Tuesday, 30 June 2020

Le Regard de Saux


The Medici aqueduct, or Rungis aqueduct, was built on the orders of Marie de Médici, to deliver the water from the natural springs at Rungis, on the edge of Paris, into the centre of Paris itself. Commissioned in 1623, the aqueduct is still in operation. It is owned by the City of Paris and managed by Eau de Paris. 

The heavily graffitied Regard de Saux, with the Hôpital La Rochefoucauld behind.
The Regard de Saux, an access point on the Medici aqueduct, Paris. France. Photographed by Susan Walter. Tour the Loire Valley with a classic car and a private guide.

Along the course of the aqueduct there are a series of elaborate manhole covers, called les regards, which mark the route it follows.  They are access points to the underground galleries, via a staircase. At each regard, the water passes through a basin whose purpose is to promote the oxygenation of the water and the deposition of impurities. Some of them, originally constructed in what were open fields, have been enclosed in private properties. Most of them, however, are located on the public road. They are supplemented at much closer intervals by 258 more discreet inspection hatches.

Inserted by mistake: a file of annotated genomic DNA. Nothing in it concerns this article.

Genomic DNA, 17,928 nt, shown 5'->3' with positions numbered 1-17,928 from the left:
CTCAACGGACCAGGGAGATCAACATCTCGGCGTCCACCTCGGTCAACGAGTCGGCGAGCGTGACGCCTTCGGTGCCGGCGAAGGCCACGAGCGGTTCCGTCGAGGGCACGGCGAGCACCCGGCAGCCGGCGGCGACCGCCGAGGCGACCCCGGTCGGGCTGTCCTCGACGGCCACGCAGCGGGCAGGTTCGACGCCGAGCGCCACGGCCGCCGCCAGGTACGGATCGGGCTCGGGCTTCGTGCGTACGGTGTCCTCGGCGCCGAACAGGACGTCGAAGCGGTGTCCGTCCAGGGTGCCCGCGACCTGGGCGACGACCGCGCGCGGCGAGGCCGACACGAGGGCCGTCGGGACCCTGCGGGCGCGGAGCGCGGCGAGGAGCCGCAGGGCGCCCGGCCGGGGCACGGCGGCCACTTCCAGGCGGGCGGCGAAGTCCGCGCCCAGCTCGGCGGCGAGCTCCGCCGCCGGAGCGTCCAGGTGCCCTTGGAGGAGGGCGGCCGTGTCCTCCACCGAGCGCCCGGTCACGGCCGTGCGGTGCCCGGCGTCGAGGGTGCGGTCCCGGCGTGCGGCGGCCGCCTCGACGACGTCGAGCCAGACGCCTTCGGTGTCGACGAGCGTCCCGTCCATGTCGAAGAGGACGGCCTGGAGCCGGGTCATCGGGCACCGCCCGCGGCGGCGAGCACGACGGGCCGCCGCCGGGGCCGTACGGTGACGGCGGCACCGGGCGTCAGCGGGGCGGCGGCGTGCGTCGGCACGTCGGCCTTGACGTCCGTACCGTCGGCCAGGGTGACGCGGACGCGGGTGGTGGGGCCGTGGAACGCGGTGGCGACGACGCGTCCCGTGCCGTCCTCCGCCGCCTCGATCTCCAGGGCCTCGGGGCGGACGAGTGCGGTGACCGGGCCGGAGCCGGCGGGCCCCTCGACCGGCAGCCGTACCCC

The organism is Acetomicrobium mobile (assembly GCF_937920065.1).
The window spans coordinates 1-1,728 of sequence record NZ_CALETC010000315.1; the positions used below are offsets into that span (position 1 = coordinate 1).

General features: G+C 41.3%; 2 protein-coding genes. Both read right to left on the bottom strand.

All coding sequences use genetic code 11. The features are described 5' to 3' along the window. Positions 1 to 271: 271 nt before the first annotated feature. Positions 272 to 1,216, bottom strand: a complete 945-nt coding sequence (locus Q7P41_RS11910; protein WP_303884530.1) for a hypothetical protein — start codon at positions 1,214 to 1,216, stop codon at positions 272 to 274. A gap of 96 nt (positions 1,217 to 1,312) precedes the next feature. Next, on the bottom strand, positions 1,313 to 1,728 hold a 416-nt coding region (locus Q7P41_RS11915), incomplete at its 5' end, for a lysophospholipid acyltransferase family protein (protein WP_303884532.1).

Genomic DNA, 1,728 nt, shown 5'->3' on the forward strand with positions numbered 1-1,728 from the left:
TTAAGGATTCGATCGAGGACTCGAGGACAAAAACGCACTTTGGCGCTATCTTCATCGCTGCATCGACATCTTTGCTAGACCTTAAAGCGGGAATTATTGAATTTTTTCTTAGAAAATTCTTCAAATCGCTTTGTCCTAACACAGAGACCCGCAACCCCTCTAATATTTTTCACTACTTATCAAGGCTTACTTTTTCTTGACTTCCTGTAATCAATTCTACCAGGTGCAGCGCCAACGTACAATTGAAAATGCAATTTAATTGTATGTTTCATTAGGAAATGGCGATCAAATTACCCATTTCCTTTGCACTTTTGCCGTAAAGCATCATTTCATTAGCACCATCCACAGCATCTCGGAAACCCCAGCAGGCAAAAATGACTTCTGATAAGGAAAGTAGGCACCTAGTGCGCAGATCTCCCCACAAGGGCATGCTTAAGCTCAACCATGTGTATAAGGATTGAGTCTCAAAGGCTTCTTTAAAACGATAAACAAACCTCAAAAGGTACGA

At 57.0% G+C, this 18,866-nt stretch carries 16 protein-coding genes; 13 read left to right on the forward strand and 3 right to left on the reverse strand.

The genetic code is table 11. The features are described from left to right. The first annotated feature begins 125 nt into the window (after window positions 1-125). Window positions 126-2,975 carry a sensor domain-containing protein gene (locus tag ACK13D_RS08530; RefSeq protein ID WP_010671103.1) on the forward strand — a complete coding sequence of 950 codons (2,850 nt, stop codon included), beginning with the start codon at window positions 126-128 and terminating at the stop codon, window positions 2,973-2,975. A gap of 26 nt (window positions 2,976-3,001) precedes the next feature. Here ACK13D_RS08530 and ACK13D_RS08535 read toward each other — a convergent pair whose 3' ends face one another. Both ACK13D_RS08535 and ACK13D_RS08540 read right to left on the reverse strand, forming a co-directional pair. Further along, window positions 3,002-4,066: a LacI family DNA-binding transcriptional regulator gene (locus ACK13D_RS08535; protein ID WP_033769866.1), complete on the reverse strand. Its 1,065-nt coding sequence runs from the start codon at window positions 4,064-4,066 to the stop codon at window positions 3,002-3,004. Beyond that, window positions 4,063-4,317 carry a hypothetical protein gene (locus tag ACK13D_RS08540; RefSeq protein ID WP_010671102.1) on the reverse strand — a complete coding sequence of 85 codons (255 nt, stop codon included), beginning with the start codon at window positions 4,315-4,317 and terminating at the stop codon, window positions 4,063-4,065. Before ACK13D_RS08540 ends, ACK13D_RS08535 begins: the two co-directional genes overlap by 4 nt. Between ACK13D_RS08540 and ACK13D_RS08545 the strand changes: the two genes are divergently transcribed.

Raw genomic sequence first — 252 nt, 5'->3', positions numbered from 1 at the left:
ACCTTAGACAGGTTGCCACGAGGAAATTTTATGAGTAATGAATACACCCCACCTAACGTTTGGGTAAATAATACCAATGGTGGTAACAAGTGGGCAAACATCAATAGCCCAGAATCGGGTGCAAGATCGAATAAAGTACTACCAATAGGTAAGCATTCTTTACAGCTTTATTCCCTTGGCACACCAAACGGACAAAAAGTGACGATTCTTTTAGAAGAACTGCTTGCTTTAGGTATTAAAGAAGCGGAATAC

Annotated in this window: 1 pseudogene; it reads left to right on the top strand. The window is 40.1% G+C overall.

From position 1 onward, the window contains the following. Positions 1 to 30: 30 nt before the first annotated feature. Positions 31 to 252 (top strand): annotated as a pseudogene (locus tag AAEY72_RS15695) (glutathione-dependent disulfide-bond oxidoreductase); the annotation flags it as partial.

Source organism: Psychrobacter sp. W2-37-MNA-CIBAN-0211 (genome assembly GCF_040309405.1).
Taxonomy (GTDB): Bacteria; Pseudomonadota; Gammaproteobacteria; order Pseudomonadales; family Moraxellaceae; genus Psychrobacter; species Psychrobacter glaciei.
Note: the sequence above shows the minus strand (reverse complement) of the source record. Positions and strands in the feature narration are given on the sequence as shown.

The Regard de Saux, an access point to the Medici aqueduct, Paris. France. Photographed by Susan Walter. Tour the Loire Valley with a classic car and a private guide.

This regard is number 25, in the grounds of La Rochefoucauld Hospital (an aged and palliative care facility), and visible from avenue René-Coty. The architectural style reference is to the Mausoleum of Cyrus at Pasargades.

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2 comments:

potty said...

The graffitification is such a shame. Did M d M do anything for the waste water of Paris?

Susan said...

No idea about the waste water I'm afraid.

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